Our older son, Jason, joined us for the week. His flight into Montrose, CO arrived shortly before 10 am on Friday, September 24th, which enabled us to pick him up and return to our rig in time to check-out by 11 am. We then drove 198 miles to Moab, UT where we spent the week at OK RV Park. As we reached downtown Moab, an apparent watermain break forced us to take a long detour through the back streets. Although the detour was poorly marked, Phil kept following a semi and it led us to where we needed to go.
The months of May through October are the peak tourist season for the five Utah national parks. The National Park Service advises visitors to either arrive before 8 am or after 3 pm, or risk being turned away for 3-5 hours. Since we’re not early morning people, we chose to visit the parks later in the day.
Rather than fight the crowds at the national parks on a Saturday, we opted to spend the day at Dead Horse Point State Park. This relatively small state park is on a plateau that is surrounded by vast canyons and leads to a sharp point. According to legend, the point was once used as a corral for wild mustangs roaming the mesa. Cowboys rounded up these horses and herded them across the narrow neck of land onto the point. The neck, which is only 30 yards wide, was then fenced off with branches and brush, creating a natural corral surrounded by steep cliffs. The cowboys then chose the horses they wanted and, for reasons unknown, left the other horses to die of thirst within view of the Colorado River 2,000 feet below.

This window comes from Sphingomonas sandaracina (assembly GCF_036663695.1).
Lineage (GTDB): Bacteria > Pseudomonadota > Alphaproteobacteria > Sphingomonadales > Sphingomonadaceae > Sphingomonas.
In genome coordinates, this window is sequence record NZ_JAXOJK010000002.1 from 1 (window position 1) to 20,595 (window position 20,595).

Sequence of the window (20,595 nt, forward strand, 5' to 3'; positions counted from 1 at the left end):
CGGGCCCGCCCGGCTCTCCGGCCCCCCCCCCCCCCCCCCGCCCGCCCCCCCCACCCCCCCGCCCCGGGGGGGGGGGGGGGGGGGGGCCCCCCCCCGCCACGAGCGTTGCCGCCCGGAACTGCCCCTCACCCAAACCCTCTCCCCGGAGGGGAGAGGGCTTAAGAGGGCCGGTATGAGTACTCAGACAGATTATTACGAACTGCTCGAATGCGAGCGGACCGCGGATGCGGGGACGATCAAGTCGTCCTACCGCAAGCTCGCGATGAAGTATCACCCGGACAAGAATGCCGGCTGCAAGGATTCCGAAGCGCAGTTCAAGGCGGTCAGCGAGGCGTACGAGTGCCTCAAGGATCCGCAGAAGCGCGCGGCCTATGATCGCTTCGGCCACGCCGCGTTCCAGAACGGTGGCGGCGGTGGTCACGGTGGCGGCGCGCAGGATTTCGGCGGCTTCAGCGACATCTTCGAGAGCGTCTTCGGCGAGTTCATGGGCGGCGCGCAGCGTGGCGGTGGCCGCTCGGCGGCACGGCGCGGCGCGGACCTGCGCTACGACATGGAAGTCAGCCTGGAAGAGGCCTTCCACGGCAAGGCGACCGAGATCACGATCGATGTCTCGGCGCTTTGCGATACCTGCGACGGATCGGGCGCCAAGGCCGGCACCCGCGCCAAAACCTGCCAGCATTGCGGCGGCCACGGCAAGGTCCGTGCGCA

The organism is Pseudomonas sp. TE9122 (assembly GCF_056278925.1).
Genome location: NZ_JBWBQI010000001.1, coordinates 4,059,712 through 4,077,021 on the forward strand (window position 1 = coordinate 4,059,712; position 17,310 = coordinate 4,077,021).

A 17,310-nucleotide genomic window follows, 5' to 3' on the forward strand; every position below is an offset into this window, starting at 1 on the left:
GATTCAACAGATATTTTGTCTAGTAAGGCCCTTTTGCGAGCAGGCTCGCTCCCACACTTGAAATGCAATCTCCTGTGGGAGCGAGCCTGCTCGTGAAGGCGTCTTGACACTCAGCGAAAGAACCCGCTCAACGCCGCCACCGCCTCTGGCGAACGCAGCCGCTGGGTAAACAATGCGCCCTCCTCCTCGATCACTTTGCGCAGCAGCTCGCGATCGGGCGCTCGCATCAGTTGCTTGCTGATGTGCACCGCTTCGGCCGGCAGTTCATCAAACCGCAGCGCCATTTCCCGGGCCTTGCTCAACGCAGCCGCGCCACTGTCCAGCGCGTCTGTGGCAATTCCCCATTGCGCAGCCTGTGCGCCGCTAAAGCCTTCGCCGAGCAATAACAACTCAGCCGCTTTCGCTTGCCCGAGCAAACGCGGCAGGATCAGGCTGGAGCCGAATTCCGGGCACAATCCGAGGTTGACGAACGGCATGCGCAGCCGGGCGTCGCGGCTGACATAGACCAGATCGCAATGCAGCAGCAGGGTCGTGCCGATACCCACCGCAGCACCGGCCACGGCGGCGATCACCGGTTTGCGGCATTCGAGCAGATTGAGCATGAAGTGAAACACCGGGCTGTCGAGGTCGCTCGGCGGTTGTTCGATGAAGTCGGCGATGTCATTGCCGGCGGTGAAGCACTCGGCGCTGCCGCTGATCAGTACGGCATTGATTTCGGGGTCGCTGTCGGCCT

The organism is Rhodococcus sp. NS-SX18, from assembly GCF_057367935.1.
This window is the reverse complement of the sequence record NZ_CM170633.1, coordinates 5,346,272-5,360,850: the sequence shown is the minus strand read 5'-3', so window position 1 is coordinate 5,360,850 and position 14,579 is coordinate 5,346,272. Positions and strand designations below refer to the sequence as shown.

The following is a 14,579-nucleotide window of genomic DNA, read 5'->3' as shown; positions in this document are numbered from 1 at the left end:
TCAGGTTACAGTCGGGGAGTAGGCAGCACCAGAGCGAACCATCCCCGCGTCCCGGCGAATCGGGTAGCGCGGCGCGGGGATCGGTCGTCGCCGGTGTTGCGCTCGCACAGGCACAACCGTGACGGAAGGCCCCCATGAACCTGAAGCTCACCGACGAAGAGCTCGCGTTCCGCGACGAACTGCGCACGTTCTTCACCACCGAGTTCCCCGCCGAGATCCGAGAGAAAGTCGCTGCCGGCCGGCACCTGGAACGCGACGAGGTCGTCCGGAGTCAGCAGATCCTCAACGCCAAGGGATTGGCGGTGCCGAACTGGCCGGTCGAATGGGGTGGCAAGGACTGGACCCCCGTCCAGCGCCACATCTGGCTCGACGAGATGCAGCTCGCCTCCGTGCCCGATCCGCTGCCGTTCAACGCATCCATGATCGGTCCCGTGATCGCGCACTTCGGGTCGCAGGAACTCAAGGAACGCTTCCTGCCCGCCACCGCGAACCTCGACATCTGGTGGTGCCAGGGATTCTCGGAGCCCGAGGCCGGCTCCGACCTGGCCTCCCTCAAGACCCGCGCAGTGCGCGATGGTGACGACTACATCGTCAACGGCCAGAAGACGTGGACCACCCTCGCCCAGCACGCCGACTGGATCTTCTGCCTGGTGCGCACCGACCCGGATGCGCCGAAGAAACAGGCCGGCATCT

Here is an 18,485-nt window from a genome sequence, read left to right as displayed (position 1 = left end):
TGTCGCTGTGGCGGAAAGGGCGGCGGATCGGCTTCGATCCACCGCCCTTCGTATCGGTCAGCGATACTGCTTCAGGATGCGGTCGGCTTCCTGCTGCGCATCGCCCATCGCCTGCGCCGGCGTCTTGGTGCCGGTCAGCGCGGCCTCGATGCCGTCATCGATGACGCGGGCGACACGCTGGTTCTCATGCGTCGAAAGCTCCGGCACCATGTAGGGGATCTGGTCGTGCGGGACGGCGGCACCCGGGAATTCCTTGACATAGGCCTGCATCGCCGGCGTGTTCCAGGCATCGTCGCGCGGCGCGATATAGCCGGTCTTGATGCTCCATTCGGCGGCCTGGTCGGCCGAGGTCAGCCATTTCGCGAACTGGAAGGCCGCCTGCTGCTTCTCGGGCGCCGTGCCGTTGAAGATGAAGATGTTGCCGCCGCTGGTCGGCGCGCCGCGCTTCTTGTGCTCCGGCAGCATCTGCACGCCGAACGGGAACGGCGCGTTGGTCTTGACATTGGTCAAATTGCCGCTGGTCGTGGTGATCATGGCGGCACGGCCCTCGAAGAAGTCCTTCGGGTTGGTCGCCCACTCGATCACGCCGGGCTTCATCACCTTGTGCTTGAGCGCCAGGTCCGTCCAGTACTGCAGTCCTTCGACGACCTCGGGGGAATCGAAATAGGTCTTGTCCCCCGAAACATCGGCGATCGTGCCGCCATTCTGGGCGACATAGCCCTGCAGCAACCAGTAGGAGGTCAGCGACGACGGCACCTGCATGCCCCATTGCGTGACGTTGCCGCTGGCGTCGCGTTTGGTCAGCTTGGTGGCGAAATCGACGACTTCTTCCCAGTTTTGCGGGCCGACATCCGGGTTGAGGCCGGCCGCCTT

After stopping at the Visitor Center, we drove on to Dead Horse Point Overlook. We then hiked the 3-mile West Rim Trail back to the Visitor Center. After eating lunch at the Visitor Center, Phil and Jason hiked 2-miles on the East Rim Trail back to Dead Horse Point Overlook to get our car.
After leaving the park, we drove back toward Moab and decided to look for the location where the final scene of the film “Thelma and Louise” had been filmed. Google provided various directions but we took the one that appeared the most detailed. We drove along a road that had steep cliffs on one side and the Colorado River on the other. We came to an unpaved road and continued on despite the feeling that this was probably a bad idea. As the road became more rugged, we kept going “just past the next curve” and “just over the next hill.” Finally, we decided we really needed a 4-wheel-drive vehicle if we were going to go any farther and, very carefully, turned around. On the return, we stopped to watch some rock climbers who were attempting to scale the steep cliffs.
On Sunday, we waited until 3 pm for the crowds to clear out before visiting Arches National Park. We drove non-stop along the scenic drive to reach the parking area at Wolfe Ranch and were able find one of the few open spots. We then hiked the 3-mile out-and-back trail to Delicate Arch, the iconic feature of Arches National Park. This hike involved climbing 480 feet up a steep slickrock slope. Just before reaching Delicate Arch, the trail followed a narrow rock ledge for about 200 yards. This hike was quite strenuous but we took it slowly. The view at Delicate Arch was fabulous and made the effort worthwhile. The arch is 45 feet high and 33 feet wide, but seems much larger.
After descending from Delicate Arch, we drove a mile farther up the road to a couple of other Delicate Arch overlooks. These provided a view from the opposite site of the arch, across a canyon.